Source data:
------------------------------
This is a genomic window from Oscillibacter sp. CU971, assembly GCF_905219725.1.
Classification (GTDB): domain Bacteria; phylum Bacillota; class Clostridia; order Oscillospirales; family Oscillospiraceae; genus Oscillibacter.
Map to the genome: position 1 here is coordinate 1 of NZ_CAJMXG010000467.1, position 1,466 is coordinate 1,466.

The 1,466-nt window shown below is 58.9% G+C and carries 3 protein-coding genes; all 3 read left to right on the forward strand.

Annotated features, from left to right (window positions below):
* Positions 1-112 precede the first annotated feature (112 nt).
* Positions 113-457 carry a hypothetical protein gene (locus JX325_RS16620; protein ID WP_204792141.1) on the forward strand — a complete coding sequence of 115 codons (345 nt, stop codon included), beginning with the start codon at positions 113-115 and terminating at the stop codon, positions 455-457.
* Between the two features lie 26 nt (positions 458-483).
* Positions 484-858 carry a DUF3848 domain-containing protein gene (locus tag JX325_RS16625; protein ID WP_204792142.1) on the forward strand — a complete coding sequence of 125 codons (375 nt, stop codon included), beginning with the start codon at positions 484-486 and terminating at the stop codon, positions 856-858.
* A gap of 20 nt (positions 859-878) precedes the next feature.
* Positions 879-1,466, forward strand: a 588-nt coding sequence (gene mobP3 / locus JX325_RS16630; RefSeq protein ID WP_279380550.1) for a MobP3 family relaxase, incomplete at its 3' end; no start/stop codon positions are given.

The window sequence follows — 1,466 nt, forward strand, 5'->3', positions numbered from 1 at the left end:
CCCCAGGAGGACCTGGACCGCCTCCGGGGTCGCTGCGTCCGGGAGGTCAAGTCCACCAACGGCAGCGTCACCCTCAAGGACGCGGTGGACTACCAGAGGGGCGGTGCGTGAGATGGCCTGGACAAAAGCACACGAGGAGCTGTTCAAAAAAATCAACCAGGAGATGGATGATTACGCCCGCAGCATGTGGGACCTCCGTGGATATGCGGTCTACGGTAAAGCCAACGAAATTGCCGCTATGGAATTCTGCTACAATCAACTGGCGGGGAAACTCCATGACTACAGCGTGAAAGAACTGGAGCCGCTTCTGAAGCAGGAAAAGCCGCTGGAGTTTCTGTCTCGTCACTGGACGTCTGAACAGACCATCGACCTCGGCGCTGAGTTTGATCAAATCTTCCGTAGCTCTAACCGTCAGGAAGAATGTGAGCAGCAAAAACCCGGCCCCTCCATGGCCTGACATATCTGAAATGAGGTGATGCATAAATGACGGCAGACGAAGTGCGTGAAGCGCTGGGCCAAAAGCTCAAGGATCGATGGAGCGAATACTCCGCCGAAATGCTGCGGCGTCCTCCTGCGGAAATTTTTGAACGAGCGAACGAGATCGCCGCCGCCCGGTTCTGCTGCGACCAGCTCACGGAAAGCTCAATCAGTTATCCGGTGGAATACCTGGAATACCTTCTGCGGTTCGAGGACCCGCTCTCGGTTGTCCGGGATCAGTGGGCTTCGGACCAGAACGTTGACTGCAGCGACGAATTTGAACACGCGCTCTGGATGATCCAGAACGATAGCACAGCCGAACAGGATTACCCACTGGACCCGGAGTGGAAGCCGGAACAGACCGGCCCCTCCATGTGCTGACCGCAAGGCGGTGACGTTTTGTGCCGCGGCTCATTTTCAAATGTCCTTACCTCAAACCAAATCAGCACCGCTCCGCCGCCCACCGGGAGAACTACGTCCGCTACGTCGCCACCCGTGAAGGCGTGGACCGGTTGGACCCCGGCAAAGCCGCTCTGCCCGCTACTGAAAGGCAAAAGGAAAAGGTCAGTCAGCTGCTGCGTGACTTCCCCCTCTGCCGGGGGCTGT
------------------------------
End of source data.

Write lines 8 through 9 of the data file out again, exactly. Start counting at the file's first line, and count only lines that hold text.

* Between the two features lie 26 nt (positions 458-483).
* Positions 484-858 carry a DUF3848 domain-containing protein gene (locus tag JX325_RS16625; protein ID WP_204792142.1) on the forward strand — a complete coding sequence of 125 codons (375 nt, stop codon included), beginning with the start codon at positions 484-486 and terminating at the stop codon, positions 856-858.